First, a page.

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Premier pulls deputy into line on cabinet secrecy

Politics

Jay Weatherill has slapped down his deputy John Rau, after the Attorney-General publicly contradicted the embattled Premier in parliament yesterday over his refusal to release cabinet documents to the Independent Commissioner Against Corruption’s Oakden investigation.

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For the third day running, Weatherill today refused interview requests from InDaily over the damaging rift with Independent Commissioner Against Corruption Bruce Lander, who has been hammered by the Government on three fronts.

Labor has refused his request for public hearings and ignored his plea to stop talking down the investigation as an “Ombudsman’s inquiry”, while the Premier has firmly ruled out providing any cabinet documents to the commission.

However, in parliament yesterday Rau appeared to soften that stance, saying that while cabinet documents were “confidential” and “exempt” from production, “if the Independent Commissioner Against Corruption in a particular matter made a particular request pertinent to that matter, it was of course open to the cabinet to consider that request on an ad hoc basis”.

“Obviously, if such a request were made it would be considered,” he said.

He noted that the clarification of cabinet confidentiality was prompted by an “extremely rare” event, whereby documents – which related to the Gillman land deal – had “been extracted by reason of a Supreme Court order”.

“That was a very unusual circumstance… our position has been, and remains, cabinet documents are cabinet documents and they remain, as they have always been, confidential,” he said.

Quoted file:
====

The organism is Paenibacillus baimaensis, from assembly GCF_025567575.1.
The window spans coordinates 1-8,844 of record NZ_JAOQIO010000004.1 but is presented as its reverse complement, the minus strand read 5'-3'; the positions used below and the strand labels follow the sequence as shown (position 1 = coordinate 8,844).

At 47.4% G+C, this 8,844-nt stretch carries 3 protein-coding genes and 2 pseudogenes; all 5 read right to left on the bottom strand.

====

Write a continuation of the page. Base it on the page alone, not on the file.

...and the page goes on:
However, when asked by the Opposition whether cabinet would consider an ICAC application for documents related to Oakden, Rau said: “This is a completely hypothetical question… the position is that there is no request for anything as far as I am aware, and if a request were to come forward, that would be a matter to be determined on its merits at that point in time.”

The Attorney’s response seemed significantly at odds with that of the Premier, who told media this week he would not waive rules to make cabinet documents available to scrutiny.

“There is a public interest protection for cabinet documents, and that won’t be waived,” he said on Tuesday.

“Cabinet documents are not the subject of scrutiny… but there’s plenty of evidence that can be given about the steps that were taken outside the cabinet process.”

He was subsequently asked in parliament whether he would ensure that “all submissions sought by the commissioner will be provided”, to which he replied: “No, there will be no release of cabinet documents… No cabinet in the Westminster system releases cabinet documents.”

Weatherill’s office told InDaily today he was “not available for an interview”.

A spokesman quoted the section of Rau’s answer in parliament yesterday, which read: “Our position has been, and remains, cabinet documents are cabinet documents and they remain, as they have always been, confidential.”

“That’s entirely consistent with the Premier’s position,” he said.

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